An American D-Day veteran was reunited with his French love, 75 years after they first parted, USA Today reports.
K.T. Robbins kept a photo of the girl he met in the village of Briey in 1944. Jeannine Pierson, then Ganaye, was 18 when she met the Army veteran, who was 24 at the time.
"I think she loved me," Robbins, now in his late nineties, told television station France 2 during an interview. Travelling to France for the 75th anniversary of the D-Day invasion, Robbins said he hoped to track down Pierson's family, the BBC reports. "For sure, I won't ever get to see her. She's probably gone now."
Robbins left Pierson when he was transferred east. "I told her, 'Maybe I'll come back and take you some time,'" he said. "But it didn't happen." After the war, Robbins returned to the US, got married, and started a family. Pierson, too, married, and had five children.
After Robbins showed the photo of the young Pierson to France 2 journalists, they tracked her down — she was still alive, now 92, and living just 40 miles from the village where they had originally met.
Robbins reunited with his wartime love at Sainte Famille, her retirement home in the town of Montigny-les-Metz.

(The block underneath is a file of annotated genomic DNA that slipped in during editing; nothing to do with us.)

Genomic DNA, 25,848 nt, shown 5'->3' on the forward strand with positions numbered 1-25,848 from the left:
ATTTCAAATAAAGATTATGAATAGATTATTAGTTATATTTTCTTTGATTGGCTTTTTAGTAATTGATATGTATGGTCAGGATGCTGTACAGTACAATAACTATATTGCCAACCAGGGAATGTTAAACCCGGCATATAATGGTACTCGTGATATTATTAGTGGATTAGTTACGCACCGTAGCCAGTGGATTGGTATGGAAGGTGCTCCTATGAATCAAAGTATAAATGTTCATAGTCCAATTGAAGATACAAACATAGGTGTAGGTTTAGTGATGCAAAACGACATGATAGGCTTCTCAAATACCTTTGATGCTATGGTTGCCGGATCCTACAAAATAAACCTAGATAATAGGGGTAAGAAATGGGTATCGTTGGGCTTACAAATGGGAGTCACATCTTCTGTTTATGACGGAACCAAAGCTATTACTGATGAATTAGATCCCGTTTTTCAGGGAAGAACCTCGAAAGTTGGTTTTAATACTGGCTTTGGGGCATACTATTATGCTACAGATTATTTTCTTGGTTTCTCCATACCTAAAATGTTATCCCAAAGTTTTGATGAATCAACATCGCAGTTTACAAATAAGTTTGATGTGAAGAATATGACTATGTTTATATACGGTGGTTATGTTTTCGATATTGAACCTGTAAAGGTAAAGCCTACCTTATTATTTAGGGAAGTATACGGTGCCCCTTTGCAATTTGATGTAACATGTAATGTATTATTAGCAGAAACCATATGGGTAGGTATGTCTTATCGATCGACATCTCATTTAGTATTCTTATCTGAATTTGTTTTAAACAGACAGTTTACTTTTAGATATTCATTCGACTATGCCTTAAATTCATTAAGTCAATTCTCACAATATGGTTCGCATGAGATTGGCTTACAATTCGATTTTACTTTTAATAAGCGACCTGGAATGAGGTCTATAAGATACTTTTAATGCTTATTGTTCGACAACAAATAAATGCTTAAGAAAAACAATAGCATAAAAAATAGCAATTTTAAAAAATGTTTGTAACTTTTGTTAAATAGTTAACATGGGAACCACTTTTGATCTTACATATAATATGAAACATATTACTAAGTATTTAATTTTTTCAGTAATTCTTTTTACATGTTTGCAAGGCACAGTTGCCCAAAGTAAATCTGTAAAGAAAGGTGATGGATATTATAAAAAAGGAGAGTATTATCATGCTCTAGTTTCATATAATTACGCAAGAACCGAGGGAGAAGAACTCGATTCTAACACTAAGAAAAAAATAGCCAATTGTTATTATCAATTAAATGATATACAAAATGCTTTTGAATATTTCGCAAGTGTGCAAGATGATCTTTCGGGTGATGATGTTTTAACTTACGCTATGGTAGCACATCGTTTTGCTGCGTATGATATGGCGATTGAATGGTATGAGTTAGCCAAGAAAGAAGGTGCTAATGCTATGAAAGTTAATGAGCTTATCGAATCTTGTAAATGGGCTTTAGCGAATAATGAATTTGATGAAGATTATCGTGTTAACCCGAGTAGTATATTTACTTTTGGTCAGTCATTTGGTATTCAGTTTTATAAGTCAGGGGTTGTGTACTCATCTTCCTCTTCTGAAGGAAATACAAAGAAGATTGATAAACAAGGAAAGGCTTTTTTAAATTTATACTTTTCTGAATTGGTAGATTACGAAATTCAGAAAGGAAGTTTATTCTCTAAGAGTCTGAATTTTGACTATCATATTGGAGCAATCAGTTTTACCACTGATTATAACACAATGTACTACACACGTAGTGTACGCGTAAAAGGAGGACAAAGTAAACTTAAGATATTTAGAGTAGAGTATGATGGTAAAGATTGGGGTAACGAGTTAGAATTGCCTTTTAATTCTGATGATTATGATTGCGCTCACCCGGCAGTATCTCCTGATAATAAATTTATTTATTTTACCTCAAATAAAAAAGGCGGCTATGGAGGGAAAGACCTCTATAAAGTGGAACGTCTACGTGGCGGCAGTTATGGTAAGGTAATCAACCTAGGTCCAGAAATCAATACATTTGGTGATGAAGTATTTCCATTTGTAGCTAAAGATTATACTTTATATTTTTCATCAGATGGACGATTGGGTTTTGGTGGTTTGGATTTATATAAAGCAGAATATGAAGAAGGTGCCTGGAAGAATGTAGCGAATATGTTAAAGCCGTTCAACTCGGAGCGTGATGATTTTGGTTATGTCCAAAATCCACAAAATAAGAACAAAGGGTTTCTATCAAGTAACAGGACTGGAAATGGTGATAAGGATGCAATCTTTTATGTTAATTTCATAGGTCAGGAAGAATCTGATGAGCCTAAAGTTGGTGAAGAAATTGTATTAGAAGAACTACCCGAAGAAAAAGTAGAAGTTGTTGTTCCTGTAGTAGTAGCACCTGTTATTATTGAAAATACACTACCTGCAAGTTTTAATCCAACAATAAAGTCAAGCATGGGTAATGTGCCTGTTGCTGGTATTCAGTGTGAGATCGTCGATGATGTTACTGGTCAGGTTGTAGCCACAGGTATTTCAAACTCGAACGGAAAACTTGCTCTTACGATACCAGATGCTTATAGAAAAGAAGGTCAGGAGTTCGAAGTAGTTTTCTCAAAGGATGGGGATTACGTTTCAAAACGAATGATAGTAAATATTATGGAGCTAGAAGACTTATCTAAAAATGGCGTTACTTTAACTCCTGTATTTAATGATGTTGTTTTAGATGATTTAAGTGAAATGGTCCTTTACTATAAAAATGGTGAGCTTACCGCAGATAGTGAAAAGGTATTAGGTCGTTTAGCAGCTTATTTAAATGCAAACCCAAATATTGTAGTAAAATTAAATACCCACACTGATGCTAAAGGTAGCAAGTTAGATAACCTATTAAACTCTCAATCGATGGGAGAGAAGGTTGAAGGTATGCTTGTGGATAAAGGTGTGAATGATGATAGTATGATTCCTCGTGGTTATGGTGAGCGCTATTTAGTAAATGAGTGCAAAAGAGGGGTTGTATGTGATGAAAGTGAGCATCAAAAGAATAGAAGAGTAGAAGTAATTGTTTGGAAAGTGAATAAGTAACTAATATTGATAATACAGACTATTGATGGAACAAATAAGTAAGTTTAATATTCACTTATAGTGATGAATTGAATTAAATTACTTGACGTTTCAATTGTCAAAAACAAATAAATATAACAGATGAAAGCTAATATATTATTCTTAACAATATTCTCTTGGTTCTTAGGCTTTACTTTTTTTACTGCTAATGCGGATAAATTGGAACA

"I've always thought of him, thinking maybe he'll come," Pierson said. And, 75 years later, he did.
"I've always loved you. I've always loved you. You never got out of my heart," Robbins told Pierson upon their reunion.
The two sat together and told reporters about the time they spend together so many years ago.
"When he left in the truck I cried, of course, I was very sad,'' Pierson told reporters. "I wish, after the war, he hadn't returned to America." She also started to learn English after World War II, in hopes Robbins would return.
"I was wondering, 'Where is he? Will he come back?' I always wondered," Pierson said.
"You know, when you get married, after that you can't do it anymore,'' Robbins said about returning to find Peirson earlier. Robbins' wife, Lillian, died in 2015.
While the two had to part again — Robbins left for Normandy to commemorate the 75th anniversary of the D-Day invasion — they promised to meet again soon.
This article originally appeared on Insider. Follow @thisisinsider on Twitter.
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